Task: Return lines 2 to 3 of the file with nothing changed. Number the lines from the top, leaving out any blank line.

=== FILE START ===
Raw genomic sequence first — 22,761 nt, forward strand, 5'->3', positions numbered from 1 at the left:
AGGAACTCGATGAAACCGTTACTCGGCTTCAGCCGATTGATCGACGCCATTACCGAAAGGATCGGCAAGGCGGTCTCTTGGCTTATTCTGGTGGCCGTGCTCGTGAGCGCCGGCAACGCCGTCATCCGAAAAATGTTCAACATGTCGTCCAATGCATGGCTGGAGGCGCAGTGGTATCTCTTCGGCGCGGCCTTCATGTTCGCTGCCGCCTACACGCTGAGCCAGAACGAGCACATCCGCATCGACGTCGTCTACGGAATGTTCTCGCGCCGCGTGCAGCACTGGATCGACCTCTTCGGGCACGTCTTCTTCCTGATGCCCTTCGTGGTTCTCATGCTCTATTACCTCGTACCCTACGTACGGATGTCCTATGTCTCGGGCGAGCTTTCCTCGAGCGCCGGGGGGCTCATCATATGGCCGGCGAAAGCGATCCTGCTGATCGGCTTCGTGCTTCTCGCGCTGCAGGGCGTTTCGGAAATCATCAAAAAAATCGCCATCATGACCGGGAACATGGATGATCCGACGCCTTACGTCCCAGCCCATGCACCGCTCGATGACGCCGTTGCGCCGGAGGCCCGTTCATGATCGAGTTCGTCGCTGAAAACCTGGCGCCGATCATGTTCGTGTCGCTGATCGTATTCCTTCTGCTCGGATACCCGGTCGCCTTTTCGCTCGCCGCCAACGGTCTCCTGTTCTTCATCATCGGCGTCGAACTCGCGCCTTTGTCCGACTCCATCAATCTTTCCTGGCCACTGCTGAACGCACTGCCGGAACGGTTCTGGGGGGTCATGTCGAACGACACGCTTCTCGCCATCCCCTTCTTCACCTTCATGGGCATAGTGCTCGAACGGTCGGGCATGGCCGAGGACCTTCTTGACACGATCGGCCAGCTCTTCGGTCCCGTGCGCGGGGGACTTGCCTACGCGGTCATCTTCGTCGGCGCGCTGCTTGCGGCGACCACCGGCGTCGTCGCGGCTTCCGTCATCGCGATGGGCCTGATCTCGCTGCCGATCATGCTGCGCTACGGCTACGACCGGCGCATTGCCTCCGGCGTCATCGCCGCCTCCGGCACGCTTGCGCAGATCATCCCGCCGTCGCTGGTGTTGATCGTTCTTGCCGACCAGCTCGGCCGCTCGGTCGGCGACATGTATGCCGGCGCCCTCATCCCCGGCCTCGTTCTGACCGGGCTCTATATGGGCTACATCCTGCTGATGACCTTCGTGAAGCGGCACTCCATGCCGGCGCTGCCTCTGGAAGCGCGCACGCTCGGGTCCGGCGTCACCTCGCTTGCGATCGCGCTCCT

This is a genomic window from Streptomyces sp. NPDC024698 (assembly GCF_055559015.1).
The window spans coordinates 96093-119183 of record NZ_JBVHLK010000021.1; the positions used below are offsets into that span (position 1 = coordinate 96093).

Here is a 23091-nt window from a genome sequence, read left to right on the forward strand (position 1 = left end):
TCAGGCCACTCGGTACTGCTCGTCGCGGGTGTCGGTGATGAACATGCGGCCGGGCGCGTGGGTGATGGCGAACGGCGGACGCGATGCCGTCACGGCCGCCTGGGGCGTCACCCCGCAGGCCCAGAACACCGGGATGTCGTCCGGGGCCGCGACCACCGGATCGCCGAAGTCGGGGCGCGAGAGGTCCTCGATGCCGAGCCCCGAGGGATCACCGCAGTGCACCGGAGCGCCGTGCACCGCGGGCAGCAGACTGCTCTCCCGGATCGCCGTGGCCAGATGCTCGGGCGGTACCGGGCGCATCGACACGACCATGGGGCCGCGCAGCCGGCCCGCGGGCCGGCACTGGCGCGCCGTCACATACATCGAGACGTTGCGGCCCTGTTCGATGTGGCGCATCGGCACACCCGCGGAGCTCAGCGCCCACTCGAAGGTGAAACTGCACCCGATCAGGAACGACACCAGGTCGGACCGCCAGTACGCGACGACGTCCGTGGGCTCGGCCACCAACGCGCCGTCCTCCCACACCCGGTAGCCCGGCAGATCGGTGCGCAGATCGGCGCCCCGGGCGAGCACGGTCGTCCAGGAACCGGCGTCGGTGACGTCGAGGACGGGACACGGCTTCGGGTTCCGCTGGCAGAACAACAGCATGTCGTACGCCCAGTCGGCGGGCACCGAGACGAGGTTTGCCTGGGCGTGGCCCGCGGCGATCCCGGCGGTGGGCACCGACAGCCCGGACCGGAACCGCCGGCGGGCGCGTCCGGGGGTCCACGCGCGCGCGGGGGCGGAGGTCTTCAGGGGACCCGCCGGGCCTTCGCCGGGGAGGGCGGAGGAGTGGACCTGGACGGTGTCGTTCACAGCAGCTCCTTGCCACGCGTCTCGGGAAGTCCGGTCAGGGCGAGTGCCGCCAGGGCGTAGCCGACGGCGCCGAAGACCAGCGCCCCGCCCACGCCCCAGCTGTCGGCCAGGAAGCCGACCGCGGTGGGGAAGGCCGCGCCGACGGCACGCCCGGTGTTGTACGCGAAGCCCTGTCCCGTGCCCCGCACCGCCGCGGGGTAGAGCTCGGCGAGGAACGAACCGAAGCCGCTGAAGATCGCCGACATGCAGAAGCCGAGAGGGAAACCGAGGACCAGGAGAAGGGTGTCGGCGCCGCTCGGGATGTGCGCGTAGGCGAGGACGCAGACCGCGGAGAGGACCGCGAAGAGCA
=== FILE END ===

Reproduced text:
AGGAACTCGATGAAACCGTTACTCGGCTTCAGCCGATTGATCGACGCCATTACCGAAAGGATCGGCAAGGCGGTCTCTTGGCTTATTCTGGTGGCCGTGCTCGTGAGCGCCGGCAACGCCGTCATCCGAAAAATGTTCAACATGTCGTCCAATGCATGGCTGGAGGCGCAGTGGTATCTCTTCGGCGCGGCCTTCATGTTCGCTGCCGCCTACACGCTGAGCCAGAACGAGCACATCCGCATCGACGTCGTCTACGGAATGTTCTCGCGCCGCGTGCAGCACTGGATCGACCTCTTCGGGCACGTCTTCTTCCTGATGCCCTTCGTGGTTCTCATGCTCTATTACCTCGTACCCTACGTACGGATGTCCTATGTCTCGGGCGAGCTTTCCTCGAGCGCCGGGGGGCTCATCATATGGCCGGCGAAAGCGATCCTGCTGATCGGCTTCGTGCTTCTCGCGCTGCAGGGCGTTTCGGAAATCATCAAAAAAATCGCCATCATGACCGGGAACATGGATGATCCGACGCCTTACGTCCCAGCCCATGCACCGCTCGATGACGCCGTTGCGCCGGAGGCCCGTTCATGATCGAGTTCGTCGCTGAAAACCTGGCGCCGATCATGTTCGTGTCGCTGATCGTATTCCTTCTGCTCGGATACCCGGTCGCCTTTTCGCTCGCCGCCAACGGTCTCCTGTTCTTCATCATCGGCGTCGAACTCGCGCCTTTGTCCGACTCCATCAATCTTTCCTGGCCACTGCTGAACGCACTGCCGGAACGGTTCTGGGGGGTCATGTCGAACGACACGCTTCTCGCCATCCCCTTCTTCACCTTCATGGGCATAGTGCTCGAACGGTCGGGCATGGCCGAGGACCTTCTTGACACGATCGGCCAGCTCTTCGGTCCCGTGCGCGGGGGACTTGCCTACGCGGTCATCTTCGTCGGCGCGCTGCTTGCGGCGACCACCGGCGTCGTCGCGGCTTCCGTCATCGCGATGGGCCTGATCTCGCTGCCGATCATGCTGCGCTACGGCTACGACCGGCGCATTGCCTCCGGCGTCATCGCCGCCTCCGGCACGCTTGCGCAGATCATCCCGCCGTCGCTGGTGTTGATCGTTCTTGCCGACCAGCTCGGCCGCTCGGTCGGCGACATGTATGCCGGCGCCCTCATCCCCGGCCTCGTTCTGACCGGGCTCTATATGGGCTACATCCTGCTGATGACCTTCGTGAAGCGGCACTCCATGCCGGCGCTGCCTCTGGAAGCGCGCACGCTCGGGTCCGGCGTCACCTCGCTTGCGATCGCGCTCCT

This is a genomic window from Streptomyces sp. NPDC024698 (assembly GCF_055559015.1).